A tribute to SM McCann

The role of corticotropin-releasing hormone in neuroendocrine-immune interactions

Article metrics


Neuroendocrine-immune interactions are profoundly regulated by corticotropin-releasing hormone (CRH) indirectly, through activation of a global stress response, and directly, through pro-inflammatory actions on peripheral immune functions. The indirect effects of stress on immune/inflammatory responses occur via the stress-induced activation of the hypothalamic-pituitary-adrenal (HPA) axis and the sympathetic/adrenomedullary system. We have demonstrated that glucocorticoids and catecholamines favor T helper 2 (TH2) over T helper 1 (TH1) immune cells and mediators, by controlling the production of specific key regulatory cytokines. This could explain the influences of chronic stress on the development, course, and pathology of certain allergic, autoimmune/inflammatory, infectious, and neoplastic diseases. We have also shown that ‘immune CRH’ is secreted peripherally and plays a direct immuno-modulatory role as an autocrine or paracrine mediator of inflammation. Upon release from immune cells and peripheral sensory afferent and/or postganglionic sympathetic nerves, CRH acts locally to elicit pro-inflammatory responses. This would explain the triggering or exacerbation of certain allergic or vasokinetic states by acute stress.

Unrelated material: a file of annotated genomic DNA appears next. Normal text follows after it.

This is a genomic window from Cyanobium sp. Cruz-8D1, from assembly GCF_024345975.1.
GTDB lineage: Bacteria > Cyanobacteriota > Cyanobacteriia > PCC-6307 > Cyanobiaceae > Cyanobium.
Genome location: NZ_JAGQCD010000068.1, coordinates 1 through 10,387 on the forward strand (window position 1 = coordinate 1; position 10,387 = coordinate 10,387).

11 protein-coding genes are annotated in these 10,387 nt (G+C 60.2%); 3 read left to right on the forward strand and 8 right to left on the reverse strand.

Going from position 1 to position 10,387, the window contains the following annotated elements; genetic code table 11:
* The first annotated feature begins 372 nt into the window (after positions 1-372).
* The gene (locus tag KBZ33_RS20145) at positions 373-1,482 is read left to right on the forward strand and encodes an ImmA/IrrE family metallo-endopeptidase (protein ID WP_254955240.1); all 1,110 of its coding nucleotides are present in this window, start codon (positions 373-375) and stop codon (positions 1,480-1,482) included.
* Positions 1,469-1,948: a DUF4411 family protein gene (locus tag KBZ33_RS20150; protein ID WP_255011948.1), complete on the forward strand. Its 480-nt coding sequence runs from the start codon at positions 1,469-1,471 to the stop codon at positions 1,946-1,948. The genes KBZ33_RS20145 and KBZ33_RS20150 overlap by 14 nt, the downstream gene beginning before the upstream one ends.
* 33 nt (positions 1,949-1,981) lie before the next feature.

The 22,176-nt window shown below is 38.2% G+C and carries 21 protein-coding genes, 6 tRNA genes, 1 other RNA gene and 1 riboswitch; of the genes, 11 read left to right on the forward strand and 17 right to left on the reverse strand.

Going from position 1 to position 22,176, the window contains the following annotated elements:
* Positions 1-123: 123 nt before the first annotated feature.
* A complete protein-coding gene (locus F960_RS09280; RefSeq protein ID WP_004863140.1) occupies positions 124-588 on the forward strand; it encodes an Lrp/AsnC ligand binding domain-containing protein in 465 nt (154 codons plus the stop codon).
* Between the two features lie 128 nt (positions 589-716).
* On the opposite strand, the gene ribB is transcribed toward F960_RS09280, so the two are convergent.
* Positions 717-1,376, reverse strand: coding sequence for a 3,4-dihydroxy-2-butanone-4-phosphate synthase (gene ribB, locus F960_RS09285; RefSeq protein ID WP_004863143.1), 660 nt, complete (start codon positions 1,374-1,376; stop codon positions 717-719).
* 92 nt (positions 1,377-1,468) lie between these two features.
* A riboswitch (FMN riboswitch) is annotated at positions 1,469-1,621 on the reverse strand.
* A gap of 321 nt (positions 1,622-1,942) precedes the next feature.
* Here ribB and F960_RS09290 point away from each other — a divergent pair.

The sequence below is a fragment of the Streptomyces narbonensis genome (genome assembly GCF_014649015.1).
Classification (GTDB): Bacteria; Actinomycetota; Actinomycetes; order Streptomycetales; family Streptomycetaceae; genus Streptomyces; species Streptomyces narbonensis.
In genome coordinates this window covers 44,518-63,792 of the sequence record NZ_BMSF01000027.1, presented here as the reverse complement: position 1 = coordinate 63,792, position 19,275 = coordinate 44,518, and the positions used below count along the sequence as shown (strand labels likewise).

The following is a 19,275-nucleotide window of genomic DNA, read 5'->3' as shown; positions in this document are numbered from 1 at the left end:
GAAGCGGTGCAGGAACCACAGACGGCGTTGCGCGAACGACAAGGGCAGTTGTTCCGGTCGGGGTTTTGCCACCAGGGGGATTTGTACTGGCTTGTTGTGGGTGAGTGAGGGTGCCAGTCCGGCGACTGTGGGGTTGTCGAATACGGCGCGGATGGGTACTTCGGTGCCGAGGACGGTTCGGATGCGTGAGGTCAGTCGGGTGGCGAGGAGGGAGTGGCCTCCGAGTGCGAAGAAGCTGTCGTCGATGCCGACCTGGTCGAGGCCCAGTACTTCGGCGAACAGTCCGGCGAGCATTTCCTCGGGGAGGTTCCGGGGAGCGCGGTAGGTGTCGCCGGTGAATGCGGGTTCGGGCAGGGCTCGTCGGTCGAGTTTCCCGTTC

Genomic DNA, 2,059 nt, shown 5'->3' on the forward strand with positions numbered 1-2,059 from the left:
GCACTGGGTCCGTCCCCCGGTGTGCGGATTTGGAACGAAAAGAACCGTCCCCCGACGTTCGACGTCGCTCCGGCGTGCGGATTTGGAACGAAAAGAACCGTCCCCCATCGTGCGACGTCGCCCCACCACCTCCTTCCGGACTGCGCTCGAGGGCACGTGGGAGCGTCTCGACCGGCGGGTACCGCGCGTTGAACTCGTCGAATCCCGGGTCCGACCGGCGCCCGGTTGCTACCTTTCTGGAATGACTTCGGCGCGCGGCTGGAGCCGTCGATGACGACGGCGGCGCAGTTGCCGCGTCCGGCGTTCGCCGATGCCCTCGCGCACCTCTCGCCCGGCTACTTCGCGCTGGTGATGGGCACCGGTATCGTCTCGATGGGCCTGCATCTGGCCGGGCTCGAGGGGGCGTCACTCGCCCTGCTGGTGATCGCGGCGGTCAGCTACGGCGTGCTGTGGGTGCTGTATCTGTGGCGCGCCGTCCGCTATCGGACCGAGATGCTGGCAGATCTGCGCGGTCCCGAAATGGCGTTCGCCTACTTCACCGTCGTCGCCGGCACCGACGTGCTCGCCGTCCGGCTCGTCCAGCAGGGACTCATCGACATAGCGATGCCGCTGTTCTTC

Author information

Rights and permissions

Reprints and Permissions

About this article


  • stress
  • hypothalamus
  • pituitary
  • adrenal
  • T helper
  • catecholamines
  • glucocorticoids
  • cellular immunity
  • humoral immunity
  • inflammation

Further reading